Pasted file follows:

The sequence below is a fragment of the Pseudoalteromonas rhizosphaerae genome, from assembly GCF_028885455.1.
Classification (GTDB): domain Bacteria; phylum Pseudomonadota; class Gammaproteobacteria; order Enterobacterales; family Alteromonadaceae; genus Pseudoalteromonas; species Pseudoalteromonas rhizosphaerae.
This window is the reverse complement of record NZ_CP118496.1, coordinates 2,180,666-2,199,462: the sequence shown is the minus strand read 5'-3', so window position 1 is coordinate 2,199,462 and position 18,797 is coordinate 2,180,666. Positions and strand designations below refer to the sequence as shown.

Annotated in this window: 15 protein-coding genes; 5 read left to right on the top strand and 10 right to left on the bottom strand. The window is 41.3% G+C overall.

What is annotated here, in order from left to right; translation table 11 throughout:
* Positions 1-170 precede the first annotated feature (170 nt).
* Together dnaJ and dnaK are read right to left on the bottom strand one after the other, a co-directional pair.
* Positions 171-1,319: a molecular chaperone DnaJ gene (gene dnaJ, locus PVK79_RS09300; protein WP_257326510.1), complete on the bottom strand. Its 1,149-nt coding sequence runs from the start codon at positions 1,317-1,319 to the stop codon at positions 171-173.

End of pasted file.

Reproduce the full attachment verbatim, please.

The sequence below is a fragment of the Pseudoalteromonas rhizosphaerae genome, from assembly GCF_028885455.1.
Classification (GTDB): domain Bacteria; phylum Pseudomonadota; class Gammaproteobacteria; order Enterobacterales; family Alteromonadaceae; genus Pseudoalteromonas; species Pseudoalteromonas rhizosphaerae.
This window is the reverse complement of record NZ_CP118496.1, coordinates 2,180,666-2,199,462: the sequence shown is the minus strand read 5'-3', so window position 1 is coordinate 2,199,462 and position 18,797 is coordinate 2,180,666. Positions and strand designations below refer to the sequence as shown.

Annotated in this window: 15 protein-coding genes; 5 read left to right on the top strand and 10 right to left on the bottom strand. The window is 41.3% G+C overall.

What is annotated here, in order from left to right; translation table 11 throughout:
* Positions 1-170 precede the first annotated feature (170 nt).
* Together dnaJ and dnaK are read right to left on the bottom strand one after the other, a co-directional pair.
* Positions 171-1,319: a molecular chaperone DnaJ gene (gene dnaJ, locus PVK79_RS09300; protein WP_257326510.1), complete on the bottom strand. Its 1,149-nt coding sequence runs from the start codon at positions 1,317-1,319 to the stop codon at positions 171-173.